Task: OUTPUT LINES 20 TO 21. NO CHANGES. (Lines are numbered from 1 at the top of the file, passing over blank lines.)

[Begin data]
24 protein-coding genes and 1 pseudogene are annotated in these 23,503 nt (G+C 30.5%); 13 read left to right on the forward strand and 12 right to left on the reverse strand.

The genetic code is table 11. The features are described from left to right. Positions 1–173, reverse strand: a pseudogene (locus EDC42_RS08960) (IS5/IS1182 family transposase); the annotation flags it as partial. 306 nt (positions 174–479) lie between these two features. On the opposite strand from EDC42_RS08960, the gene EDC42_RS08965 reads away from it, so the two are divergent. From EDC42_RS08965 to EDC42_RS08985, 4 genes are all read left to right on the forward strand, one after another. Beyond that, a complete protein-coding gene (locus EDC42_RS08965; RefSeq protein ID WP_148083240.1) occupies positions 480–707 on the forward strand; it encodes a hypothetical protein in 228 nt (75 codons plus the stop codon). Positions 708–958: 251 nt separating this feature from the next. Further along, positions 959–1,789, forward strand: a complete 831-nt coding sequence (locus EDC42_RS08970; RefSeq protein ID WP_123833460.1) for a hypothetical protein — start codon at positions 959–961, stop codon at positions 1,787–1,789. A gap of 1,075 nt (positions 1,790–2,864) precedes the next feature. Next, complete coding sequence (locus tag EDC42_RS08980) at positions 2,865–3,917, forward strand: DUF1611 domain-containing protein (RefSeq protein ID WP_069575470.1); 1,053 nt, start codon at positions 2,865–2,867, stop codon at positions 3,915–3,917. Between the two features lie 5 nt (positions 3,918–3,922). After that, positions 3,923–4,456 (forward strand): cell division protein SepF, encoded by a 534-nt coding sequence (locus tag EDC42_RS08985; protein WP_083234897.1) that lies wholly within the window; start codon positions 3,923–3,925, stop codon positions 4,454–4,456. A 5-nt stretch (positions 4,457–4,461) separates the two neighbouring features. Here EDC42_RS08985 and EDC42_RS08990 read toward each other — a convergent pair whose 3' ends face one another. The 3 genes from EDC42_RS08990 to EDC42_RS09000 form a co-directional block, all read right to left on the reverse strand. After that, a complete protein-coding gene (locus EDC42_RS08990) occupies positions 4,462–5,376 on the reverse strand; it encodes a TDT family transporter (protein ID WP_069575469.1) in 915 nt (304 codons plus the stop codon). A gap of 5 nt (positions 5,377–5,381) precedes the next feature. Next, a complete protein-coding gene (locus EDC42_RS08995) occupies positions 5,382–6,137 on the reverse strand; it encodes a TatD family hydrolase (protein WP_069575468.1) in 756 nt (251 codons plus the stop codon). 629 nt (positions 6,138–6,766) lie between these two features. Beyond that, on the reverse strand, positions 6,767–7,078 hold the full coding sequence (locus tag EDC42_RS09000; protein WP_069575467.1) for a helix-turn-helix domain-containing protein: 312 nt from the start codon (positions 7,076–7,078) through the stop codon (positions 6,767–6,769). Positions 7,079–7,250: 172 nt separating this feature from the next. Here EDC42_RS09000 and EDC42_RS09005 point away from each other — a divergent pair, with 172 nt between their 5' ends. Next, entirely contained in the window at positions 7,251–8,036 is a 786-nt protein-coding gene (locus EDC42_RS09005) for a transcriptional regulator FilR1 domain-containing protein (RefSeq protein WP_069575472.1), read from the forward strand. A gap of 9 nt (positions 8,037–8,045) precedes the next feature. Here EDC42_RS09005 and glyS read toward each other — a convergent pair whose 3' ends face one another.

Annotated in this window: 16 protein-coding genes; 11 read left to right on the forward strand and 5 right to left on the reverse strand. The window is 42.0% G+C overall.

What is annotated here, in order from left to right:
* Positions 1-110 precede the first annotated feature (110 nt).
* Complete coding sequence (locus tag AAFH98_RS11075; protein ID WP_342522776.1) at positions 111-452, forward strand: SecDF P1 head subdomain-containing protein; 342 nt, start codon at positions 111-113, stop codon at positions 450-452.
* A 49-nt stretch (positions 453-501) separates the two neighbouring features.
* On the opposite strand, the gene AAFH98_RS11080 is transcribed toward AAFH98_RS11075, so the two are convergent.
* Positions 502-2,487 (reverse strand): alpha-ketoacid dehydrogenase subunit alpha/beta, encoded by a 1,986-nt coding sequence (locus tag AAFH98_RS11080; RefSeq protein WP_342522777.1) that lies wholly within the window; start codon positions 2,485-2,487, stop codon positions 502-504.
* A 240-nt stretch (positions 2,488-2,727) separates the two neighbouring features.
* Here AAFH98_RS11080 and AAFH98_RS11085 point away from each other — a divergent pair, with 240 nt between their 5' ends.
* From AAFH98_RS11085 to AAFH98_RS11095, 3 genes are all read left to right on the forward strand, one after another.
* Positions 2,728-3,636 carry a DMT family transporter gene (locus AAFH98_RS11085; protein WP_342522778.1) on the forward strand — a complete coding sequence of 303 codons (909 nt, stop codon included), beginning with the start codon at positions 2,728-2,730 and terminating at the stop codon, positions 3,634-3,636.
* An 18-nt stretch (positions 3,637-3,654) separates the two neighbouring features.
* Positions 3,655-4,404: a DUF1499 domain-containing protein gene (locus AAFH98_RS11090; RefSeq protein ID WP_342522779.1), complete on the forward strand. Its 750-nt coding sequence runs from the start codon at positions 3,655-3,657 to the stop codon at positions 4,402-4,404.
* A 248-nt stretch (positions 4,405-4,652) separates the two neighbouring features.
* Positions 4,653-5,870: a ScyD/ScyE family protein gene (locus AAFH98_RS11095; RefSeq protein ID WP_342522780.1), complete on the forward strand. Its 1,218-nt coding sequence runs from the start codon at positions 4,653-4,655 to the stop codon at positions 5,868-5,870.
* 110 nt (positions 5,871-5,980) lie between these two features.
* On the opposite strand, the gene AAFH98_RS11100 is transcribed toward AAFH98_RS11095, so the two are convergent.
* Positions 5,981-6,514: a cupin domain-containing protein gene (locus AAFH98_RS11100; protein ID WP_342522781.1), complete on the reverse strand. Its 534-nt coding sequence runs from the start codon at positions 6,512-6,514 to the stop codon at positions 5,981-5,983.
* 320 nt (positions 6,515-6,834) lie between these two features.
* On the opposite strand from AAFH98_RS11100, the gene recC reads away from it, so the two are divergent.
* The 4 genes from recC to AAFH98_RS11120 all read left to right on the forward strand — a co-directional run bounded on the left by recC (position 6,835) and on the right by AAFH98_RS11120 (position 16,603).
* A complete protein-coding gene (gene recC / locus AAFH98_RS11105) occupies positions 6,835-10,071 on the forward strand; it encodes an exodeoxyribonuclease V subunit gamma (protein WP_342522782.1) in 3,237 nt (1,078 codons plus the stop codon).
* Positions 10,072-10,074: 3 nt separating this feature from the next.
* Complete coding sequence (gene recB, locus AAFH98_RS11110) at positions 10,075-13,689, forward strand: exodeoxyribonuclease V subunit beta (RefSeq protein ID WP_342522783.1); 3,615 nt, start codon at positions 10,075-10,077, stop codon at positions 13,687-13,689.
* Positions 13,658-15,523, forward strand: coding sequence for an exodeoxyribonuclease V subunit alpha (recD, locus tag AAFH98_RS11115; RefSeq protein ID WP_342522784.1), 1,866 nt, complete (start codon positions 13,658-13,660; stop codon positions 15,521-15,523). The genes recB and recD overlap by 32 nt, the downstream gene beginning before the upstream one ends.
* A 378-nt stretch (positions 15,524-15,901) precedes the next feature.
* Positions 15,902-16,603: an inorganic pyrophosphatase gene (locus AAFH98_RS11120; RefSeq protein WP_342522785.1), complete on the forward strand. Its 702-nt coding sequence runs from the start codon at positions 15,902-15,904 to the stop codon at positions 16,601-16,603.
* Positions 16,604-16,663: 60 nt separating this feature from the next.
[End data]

* Positions 5,981-6,514: a cupin domain-containing protein gene (locus AAFH98_RS11100; protein ID WP_342522781.1), complete on the reverse strand. Its 534-nt coding sequence runs from the start codon at positions 6,512-6,514 to the stop codon at positions 5,981-5,983.
* 320 nt (positions 6,515-6,834) lie between these two features.